Spring is here! With the weather getting warmer it is a great time for short sleeve shirts, shorts and flip flops. Unfortunately, this leaves our bare feet, knees and elbows more vulnerable to lacerations. Let’s take a moment to power up your knowledge in laceration coding.
Making sure the claim is paid by the payer is always a priority. Ensuring that the correct documentation is being captured to support the code is also high on the list as well. Here are 8 items of laceration repairs needed within the documentation: location, length, layers, decontamination (including foreign material removed), tissue management, exploration of wound and contiguous structures, anesthesia technique, and repair of underlying structures.
Example of documentation for a simple scalp repair:
“After cleansing with betadine, repaired single-layer scalp wound, 8.4 cm, with 14 4-0 prolene sutures under local anesthesia. No foreign material removed; no repair of underlying structures or tissue management required. Wound and surrounding structures…”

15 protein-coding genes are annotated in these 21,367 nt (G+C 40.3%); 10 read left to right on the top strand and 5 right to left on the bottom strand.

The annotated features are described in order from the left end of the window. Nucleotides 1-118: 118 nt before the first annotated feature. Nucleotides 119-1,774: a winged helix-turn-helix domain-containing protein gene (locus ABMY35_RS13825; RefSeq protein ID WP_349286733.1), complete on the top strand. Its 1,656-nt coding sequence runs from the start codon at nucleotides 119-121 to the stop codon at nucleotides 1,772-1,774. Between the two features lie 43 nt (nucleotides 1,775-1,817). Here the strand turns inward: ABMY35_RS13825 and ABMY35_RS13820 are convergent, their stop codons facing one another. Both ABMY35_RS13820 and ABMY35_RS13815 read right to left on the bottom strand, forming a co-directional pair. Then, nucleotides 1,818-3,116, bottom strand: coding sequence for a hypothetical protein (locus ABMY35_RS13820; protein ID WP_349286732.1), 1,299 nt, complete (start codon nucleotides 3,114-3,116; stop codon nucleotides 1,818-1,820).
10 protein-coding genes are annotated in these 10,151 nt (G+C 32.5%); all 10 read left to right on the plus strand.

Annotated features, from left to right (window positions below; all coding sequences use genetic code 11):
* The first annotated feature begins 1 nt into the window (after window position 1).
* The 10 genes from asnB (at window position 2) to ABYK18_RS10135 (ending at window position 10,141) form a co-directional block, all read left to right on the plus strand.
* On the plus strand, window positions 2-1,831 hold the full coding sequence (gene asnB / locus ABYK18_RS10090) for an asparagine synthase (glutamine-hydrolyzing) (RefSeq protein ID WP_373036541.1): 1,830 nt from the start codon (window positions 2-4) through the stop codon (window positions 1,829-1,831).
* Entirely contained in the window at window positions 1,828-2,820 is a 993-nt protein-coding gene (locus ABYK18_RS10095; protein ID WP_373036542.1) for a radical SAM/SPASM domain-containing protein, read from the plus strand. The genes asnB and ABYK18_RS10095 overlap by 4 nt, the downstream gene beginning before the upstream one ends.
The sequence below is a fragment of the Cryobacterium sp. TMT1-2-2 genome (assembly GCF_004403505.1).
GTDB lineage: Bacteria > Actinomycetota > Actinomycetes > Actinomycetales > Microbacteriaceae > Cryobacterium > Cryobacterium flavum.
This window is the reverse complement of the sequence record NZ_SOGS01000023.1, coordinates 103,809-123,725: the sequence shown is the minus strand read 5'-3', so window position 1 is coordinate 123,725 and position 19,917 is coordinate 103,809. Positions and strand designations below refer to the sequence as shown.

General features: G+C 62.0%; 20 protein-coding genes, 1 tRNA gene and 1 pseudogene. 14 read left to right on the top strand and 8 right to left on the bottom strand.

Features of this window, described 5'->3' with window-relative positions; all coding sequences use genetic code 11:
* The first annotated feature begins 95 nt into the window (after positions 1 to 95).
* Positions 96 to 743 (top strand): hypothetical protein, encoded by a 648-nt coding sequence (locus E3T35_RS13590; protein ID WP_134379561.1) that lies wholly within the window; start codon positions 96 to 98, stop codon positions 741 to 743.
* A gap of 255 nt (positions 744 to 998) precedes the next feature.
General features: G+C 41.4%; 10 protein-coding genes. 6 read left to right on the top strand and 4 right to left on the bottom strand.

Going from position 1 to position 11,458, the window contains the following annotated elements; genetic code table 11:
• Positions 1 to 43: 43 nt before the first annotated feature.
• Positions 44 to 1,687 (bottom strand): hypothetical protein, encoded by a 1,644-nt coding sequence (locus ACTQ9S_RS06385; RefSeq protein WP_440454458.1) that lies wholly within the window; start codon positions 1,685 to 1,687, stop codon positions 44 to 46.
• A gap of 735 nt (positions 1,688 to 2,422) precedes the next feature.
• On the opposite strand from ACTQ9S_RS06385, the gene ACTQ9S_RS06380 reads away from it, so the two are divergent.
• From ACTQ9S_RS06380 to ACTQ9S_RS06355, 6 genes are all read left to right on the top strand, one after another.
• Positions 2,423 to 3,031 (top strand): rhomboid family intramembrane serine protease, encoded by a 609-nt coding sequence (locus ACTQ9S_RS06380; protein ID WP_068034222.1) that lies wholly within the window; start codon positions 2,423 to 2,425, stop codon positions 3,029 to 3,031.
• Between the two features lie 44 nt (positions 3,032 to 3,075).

Be sure NOT to over-code for bandaging a skinned knee. The following is an example encounter for an established patient with a skinned left knee:
”Provider examines the knee, cleans it with warm soapy water, and applies gauze with sterilized bandages.”
Do not report a simple repair with the E/M. In this case you only need an E/M code to cover the encounter. If the provider uses adhesive strips or bandaging, then the E/M code will be sufficient to cover the service.
Let’s all be honest, we love flip flops but they are really problematic! Wearing flip-flops can cause problems ranging from stubbed toes and cuts to overuse injuries such as foot stress fractures. Researchers have speculated that an altered gait could result in pain from the foot all the way up into the hips and lower back.
Our feet become vulnerable when flip-flops are worn excessively. Not only do the arches of the feet suffer, but our ankle becomes vulnerable to sprains without proper sole support. Also, your bare feet have a greater chance to come into contact with broken glass, nails, and even fungus!
Flip flops can also lead to injuries other than our feet. Lower back pain and herniated disks, knee pain and meniscus tears, plantar fasciitis, bunions or Hammertoes are all examples of flip flop related injuries. While most flip flops are fairly inexpensive, injuries resulting from long-term wear can result (in worse-case scenarios) in expensive surgeries to repair the damage.
With all lacerations it’s vitally important to capture the documentation that is needed. Here is the list that you can share with your providers for clinical documentation improvement measures.
Reference used from: Boltz – Supercoder, August 14, 2009 and Supercoder.com, April 10, 2017